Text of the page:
Bookless Libraries and Literacy: Adapting Digital Reading Habits

You may have heard about Florida’s newest university, Florida Polytechnic University. The yet-to-be-accredited STEM school began its first classes last month. What’s so notable about this school? It has an interesting feature… a 100% bookless library.

FPU’s library is instead supported entirely through e-books and e-resources. Their director of libraries, Kathryn Miller, believes that using technology to access information will help students better prepare for their high-tech career fields. If they wish to have physical books, they can acquire them through the university’s interlibrary loan partnerships. The content is also out of the library’s hands: a $60,000 budget has been set for acquisitions within their e-book platform. With two clicks, the students purchase whichever e-books they want the library to have.

At this point, many of you have tablets and e-readers. You all use computers on a daily basis. Libraries everywhere are slimming down their physical collections in favor of digital resources. As Bob Dylan once mumbled, “The times they are a-changin’.” The medium is changing, but how are these changes affecting how we read?

Whether you think it’s a turn for the better or worse, e-readers and computer screens are altering our collective literacy. Reading digital text from a screen can not only cause the obvious eye strain, but can also inhibit our understanding of the material we are reading. When we read pages out of a physical book, our eyes naturally glide from left to right before moving down a line (at least in this part of the world). Now, imagine you’re reading a news article online. When you reach the end of the screen, what do you do to continue reading? You scroll down. This habit has trained our eyes to move vertically rather than horizontally when we’re looking at digital text, so we are skipping text to the left and right of where our eyes scan; we’re skimming documents, scanning for keywords, and passing through them more quickly. When we read in this way, we miss a lot of the information and nuance in the material. In fact, the average web reader only reads about 20% of the text on a webpage.

I’m certainly not here to demonize the digital age. Quite the contrary: like many Barry Law students, I came into existence around the same time as the World Wide Web. Going back to the dark age of less accessible information isn’t anything anyone wants! Despite the downsides to reading electronically, there are some positives: web-based reading is more cognitively challenging, exercising our brains. Digital materials make information more accessible and eco-friendly. We have so much right at our fingertips.The important thing is to adjust our reading habits so our understanding is unchanged (or even better, improved). With that, here are some tips for reading digital text:

  • Change your reading space. We often connect space with action, so if you find it hard to focus where you are, changing rooms may help.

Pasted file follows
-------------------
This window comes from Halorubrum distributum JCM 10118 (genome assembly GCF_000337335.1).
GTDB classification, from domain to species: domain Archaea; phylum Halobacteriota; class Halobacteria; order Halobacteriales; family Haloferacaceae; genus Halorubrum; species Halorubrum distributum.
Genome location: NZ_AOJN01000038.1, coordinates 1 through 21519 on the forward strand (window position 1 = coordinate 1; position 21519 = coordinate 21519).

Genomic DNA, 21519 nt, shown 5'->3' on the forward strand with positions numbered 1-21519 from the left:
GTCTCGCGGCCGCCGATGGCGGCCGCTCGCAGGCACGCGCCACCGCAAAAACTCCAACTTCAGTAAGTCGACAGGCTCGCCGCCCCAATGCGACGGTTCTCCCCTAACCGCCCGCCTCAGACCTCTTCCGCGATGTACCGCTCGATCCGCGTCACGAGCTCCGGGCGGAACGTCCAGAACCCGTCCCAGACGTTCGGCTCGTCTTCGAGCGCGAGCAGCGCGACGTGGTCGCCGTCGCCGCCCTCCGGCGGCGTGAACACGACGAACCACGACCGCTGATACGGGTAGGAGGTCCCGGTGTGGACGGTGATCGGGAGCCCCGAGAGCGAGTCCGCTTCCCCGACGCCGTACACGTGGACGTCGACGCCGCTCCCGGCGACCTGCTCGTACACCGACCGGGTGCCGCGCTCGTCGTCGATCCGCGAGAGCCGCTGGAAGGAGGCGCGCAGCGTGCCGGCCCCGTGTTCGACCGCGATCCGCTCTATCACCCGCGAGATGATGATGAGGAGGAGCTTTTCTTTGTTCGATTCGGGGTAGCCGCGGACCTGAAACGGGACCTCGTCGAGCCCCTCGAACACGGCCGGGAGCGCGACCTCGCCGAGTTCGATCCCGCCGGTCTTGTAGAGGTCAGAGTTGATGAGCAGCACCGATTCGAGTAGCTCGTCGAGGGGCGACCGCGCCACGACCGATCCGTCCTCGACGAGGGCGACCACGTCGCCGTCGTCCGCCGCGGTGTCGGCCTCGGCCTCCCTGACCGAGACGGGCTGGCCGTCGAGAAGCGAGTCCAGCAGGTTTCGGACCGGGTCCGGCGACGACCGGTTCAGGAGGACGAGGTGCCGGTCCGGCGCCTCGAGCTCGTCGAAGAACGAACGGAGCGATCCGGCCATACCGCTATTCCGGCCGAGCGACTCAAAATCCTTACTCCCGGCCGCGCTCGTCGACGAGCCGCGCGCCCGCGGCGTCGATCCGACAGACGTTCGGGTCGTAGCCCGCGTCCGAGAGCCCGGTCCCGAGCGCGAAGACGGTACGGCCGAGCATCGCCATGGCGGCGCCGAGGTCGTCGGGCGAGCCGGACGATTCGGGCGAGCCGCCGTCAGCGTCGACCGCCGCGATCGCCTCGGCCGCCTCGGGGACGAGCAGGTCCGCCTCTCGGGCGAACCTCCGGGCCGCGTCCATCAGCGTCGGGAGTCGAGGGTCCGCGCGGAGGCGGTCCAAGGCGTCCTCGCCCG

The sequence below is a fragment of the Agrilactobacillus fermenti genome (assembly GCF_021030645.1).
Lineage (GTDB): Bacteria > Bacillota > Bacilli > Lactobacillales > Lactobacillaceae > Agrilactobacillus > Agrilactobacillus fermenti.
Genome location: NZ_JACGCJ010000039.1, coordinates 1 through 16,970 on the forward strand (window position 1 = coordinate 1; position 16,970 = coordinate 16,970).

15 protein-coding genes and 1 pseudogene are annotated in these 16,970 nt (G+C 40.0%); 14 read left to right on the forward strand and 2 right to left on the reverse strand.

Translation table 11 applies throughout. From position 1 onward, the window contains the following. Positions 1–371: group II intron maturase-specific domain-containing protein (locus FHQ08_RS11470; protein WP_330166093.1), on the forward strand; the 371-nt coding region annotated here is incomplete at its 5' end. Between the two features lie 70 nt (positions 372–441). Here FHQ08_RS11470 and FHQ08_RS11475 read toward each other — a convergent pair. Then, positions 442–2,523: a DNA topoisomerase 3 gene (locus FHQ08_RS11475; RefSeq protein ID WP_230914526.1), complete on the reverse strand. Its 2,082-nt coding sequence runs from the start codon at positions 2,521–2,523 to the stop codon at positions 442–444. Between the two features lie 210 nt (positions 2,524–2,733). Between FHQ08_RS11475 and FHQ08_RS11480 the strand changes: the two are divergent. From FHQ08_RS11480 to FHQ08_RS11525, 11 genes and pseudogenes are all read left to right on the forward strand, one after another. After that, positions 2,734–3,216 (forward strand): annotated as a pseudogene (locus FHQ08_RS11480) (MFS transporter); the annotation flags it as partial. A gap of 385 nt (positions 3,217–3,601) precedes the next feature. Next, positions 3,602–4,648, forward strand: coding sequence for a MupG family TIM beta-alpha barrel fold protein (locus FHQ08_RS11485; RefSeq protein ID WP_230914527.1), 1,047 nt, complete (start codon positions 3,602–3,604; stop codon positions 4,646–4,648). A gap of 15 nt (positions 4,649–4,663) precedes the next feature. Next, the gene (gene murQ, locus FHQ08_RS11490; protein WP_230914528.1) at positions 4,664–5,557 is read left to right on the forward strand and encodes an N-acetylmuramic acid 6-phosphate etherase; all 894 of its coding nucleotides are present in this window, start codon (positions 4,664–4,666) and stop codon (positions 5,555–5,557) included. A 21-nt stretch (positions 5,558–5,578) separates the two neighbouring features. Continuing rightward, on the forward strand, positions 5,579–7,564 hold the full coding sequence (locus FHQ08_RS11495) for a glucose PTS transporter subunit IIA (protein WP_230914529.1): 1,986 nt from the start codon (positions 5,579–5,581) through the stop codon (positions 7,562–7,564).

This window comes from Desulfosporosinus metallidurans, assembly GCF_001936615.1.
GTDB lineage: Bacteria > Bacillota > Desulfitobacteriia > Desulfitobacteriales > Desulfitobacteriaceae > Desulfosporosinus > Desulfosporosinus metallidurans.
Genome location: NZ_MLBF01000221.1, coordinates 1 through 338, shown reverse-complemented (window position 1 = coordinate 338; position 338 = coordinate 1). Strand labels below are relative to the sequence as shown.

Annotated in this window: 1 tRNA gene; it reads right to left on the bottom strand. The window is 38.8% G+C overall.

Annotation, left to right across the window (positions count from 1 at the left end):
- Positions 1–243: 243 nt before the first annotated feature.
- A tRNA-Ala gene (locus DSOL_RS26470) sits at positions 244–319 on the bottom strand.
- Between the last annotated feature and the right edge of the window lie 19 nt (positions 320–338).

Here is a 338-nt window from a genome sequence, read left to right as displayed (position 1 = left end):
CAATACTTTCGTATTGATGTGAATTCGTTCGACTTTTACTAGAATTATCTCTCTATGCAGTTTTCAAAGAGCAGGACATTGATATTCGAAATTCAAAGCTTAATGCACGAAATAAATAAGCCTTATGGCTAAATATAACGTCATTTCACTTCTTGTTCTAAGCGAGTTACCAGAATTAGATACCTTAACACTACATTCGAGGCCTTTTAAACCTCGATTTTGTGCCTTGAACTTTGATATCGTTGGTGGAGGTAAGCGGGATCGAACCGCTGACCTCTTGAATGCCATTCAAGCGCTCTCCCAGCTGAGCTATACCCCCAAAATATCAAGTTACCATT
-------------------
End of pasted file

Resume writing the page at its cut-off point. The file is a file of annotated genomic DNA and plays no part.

• Read more slowly. Spend 10 minutes or so of your daily reading time actively slowing your pace. Become aware of how fast you’re going and you’ll see a huge difference in how much information you retain.
  • Re-read what you don’t grasp. When you reach the end of a page and realize you don’t remember anything you just read, go back. Do not settle for vague understanding when the context is so important.
  • Avoid tunnel vision. Speaking of context, when we are skimming text, we find one keyword and stop reading after that. Make sure you recognize the context or you might entirely misinterpret the meaning — incredibly important for law students!
  • Read from e-readers or e-reading apps. If possible, read the text in the most “book-like” way you can. E-readers allow you to turn pages left to right rather than scrolling up and down and have excellent usability features. Sometimes you cannot avoid reading from websites, but reading as much as you can in an e-book format is best.
  • Write down your notes. Physically writing notes down will help you remember far more of what you read than typing them!
  • Pick up a book now and then. I’m not saying you should throw out your Kindle and call it a day, but it is good practice to intersperse print among your e-reading to train your eyes back to reading properly. Just like going to the gym, it is important to keep your eye muscles in shape.

You may have seen a few emails sent out regarding our upcoming LexisNexis Digital Library platform, or perhaps you read Shawn’s excellent post last week on how to use Serials Solutions (Check it out if you have not yet). We are moving more and more digital, although we believe print is important enough for us not to go bookless. It appears students agree: studies have shown that a majority of students prefer reading print. Embrace the change, but adapt! Make sure you are practicing good reading habits and you will ultimately be much more successful.

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